Emilija is leaving for Asheville.


by Eric Ginsburg

This is Emilja Frances’ second time living in Greensboro. Like before, this time it’s also temporary.. A comic artist and woodworker, Frances first left Greensboro to move to Baltimore.

“The reason I moved to Baltimore in the first place was that I had five friends that lived there who were making comics there,” she said. “I don’t think I know a single other person in Greensboro who I know personally who draws comics.”

That proximity of people working in the same format reinforced her work, making it easy to bounce ideas off people and providing company to sit in a coffee shop with and draw together. Frances eventually moved back to Greensboro, in part for convenience.

“I just wanted to get back to North Carolina in general because I love the state so much and Greensboro happened to be where I knew people and they had an open room,” she said.

But Frances hasn’t found that same artist community here — she knows it exists, and is even aware of specific leatherworkers and street artists whose work she likes, but she isn’t connected to them and wouldn’t know how to find them.

Soon, Frances is planning to move to Asheville, where she’s also lived before, and will be going to woodworking school.

“It’s more to do with craftwork but it is about the art also,” she said. “Asheville has a really vibrant community not just for the mainstream perception of artists but a lot of people I know are doing really cool stuff. I love that city so much and the mountains are so inspiring to me so it’s really just a bonus.”

There are artist collectives regularly cropping up in Asheville too, she said, but the history of furniture making — a traditional Appalachian craft — is part of Asheville’s appeal.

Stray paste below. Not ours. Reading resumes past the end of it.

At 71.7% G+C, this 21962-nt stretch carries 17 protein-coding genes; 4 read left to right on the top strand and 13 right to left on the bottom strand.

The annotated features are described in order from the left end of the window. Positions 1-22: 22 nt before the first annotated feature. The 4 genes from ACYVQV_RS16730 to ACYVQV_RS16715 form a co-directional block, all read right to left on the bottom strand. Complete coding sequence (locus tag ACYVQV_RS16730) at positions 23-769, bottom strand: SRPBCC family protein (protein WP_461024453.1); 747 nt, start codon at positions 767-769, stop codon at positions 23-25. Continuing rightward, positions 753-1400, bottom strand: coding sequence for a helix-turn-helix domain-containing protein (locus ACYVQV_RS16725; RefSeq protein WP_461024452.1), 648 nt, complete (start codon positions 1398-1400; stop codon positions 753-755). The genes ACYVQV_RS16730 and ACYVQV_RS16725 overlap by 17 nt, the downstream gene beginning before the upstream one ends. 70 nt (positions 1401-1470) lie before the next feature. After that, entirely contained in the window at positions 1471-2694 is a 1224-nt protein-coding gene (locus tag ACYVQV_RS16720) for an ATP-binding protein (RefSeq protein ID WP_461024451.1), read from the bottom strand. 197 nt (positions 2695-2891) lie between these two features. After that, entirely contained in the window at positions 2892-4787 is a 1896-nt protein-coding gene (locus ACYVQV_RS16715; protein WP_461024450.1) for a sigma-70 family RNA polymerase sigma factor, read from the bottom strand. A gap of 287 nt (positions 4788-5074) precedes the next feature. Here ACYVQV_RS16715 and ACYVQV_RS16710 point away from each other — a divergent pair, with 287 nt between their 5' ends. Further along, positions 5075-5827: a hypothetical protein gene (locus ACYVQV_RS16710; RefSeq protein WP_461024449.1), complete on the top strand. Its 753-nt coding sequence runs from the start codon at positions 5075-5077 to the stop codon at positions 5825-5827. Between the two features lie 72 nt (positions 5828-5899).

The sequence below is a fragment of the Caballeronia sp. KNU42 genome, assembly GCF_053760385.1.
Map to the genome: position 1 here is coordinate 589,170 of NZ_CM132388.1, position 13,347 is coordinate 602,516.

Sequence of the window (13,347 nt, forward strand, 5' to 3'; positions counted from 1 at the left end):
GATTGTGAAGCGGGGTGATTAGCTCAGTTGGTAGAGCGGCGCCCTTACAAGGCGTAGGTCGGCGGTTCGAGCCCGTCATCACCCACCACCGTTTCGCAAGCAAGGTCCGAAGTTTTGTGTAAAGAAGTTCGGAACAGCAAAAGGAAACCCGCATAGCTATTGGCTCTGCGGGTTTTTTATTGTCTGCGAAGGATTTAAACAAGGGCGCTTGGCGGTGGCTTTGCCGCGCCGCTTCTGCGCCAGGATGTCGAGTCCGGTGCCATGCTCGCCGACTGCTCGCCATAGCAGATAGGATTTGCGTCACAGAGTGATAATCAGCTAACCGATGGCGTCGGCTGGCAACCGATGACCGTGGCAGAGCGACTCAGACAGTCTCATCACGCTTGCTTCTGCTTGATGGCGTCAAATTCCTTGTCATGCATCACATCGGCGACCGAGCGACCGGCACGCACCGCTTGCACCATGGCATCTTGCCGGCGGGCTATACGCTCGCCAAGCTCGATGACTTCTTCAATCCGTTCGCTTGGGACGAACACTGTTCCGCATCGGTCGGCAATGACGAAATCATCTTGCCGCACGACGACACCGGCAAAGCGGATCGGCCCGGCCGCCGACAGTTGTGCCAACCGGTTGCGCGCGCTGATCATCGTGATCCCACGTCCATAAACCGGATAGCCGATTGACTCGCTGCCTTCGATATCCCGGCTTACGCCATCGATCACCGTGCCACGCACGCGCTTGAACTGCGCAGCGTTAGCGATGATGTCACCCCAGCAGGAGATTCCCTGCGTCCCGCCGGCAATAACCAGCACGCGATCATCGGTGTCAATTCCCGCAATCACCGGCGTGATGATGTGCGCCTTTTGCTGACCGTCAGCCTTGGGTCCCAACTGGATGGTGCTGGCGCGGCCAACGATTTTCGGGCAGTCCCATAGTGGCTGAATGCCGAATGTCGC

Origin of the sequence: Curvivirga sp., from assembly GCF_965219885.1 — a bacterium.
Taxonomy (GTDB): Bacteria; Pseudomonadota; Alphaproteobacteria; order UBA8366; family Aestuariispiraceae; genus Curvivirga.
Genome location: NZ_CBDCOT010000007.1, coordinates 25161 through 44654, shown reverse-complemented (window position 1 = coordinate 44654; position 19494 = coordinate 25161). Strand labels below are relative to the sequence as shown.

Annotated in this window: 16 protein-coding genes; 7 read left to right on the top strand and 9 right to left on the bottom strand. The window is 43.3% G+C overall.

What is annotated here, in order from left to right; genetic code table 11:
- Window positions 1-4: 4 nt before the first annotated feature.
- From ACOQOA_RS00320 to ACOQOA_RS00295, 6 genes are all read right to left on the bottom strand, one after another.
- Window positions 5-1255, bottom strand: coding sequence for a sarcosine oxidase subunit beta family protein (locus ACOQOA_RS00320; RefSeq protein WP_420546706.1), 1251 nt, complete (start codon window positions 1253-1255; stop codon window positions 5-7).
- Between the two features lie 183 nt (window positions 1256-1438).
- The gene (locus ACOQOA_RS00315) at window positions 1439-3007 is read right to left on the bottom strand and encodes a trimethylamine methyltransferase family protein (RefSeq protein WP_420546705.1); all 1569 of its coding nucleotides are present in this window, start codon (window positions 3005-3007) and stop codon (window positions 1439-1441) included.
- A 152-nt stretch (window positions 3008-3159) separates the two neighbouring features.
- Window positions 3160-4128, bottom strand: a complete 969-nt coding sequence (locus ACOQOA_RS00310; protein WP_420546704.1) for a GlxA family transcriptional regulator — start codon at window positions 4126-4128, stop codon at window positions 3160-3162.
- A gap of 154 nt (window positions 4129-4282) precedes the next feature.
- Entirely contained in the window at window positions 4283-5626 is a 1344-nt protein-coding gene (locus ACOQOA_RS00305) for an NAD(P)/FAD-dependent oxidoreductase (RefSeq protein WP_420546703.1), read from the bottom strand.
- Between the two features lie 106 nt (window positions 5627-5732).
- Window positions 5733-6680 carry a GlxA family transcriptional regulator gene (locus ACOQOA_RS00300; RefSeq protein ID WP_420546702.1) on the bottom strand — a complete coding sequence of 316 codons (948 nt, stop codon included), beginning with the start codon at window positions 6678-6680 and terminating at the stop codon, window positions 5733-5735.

“It just has a really strong tradition in arts and crafts and the blending of the two,” Frances said, laughing as she clarified that she meant serious craftsmanship. “I’m not talking about macaroni necklaces here.

“I don’t want it to sound like I don’t think Greensboro has that [craftsmanship],” she continued. “I think it’s just a little more hidden than I’m used to. The impression I’ve gotten is that the artists in Greensboro tend to function more on their own and less as a community.”

That has been true for Frances as well, who says she’s mostly been a solitary artist while here. There are other barriers too — including money and a perceived lack of avenues to break into the scene.

“The art community in Greensboro seems so institutionalized that you kind of already have to be successful to be successful in it, if that makes sense,” Frances said. “I have way less incentive to build the arts scene in Greensboro because I’m not from here. There’s not as much incentive for people who don’t have investment in that place.”

Frances has still made some inroads, she said, adding that she’s working to get the punk comic anthology As You Were — which features a piece she created about moving back to Greensboro — carried locally.

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